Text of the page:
So, what fields of study will be most likely to land you a job when you graduate? Well, where do people make money in America these days? Think F I RE – finance, insurance, real estate. Do whatever you need to become qualified to work in these sectors. Yes, I know those are the very sectors that put America in the situation where we have to have this talk with you in the first place, but part of growing up is learning to accept that life isn’t fair. You can either become a part of the problem and continue to live as an adult with the comforts you grew up with as a kid, or you can try to be part of the solution and end up destitute, with a ruined credit rating, unable to marry and raise a family, much less qualify for a home mortgage, and very likely dead or in jail when its all said and done.

Well, I’m glad we had this talk, and remember, we’re both so very proud of you!

The Imperial Wizard Has No Clothes

Anybody remember Kony 2012? The YouTube video produced by an erstwhile obscure nonprofit called Invisible Children urging the youth of America to make African warlord Joseph Kony famous? The most viral video in history? And anybody remember what happened to Jason Russell, the head of Invisible Children, when adults started to analyze Kony 2012 and determined that it was a racist, colonialist, propaganda piece that exploited the political idealism of little kids to build support for a U.S. military invasion of Uganda, and when they started showing it in Uganda to people who were direct victims of said African warlord, and said victims got so offended that they threw rocks at the movie screen? Seriously, if Rudyard Kipling, Joseph Conrad, and George Orwell sat down and smoked a blunt together, they would probably come up with something like Kony 2012.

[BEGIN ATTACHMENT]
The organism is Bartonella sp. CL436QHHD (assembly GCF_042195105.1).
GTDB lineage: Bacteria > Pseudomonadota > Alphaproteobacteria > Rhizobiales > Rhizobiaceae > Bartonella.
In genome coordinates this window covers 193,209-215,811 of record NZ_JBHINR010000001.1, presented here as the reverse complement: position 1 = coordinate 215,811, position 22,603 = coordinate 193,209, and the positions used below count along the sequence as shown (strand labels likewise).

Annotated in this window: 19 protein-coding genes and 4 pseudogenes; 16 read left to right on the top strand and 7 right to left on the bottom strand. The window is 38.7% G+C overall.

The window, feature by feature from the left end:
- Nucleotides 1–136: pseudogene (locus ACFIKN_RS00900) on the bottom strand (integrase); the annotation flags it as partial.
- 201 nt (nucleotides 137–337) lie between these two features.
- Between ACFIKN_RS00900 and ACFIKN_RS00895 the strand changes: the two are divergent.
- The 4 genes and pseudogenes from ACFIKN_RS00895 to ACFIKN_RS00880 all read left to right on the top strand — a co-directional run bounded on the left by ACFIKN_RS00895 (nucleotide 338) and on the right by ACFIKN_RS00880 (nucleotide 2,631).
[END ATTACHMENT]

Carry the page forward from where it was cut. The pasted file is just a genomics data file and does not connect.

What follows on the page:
For those of you who don’t remember, Jason Russell was found by police in broad daylight on the streets of San Diego, buck naked, jumping on top of cars, picking fights with people on the street, and muttering something about iPods and the Devil. He looked like he was on drugs or something. And he had something in his hand–his dick. When the 5-0 arrived on the scene, they didn’t arrest him. They merely gave him a blanket and took him to the psych ward for treatment. Poor Jason was stressed out. The international scrutiny to which he and his nonprofit were subjected had so warped his fragile little mind that he had a meltdown. It happens to the best of us, doesn’t it?

Russell’s meltdown happened in mid-March, right around the time when the homicide of a black teenager by a neighborhood watch captain in Sanford, Florida was just beginning to break as a national news story. Those of you who fail to understand what these two incidents have to do with each other are not part of the solution and are therefore part of the problem. If this applies to you, and you wish to become part of the solution, then keep reading. This blog posting is an experiment, but it will only work if you pay very close attention.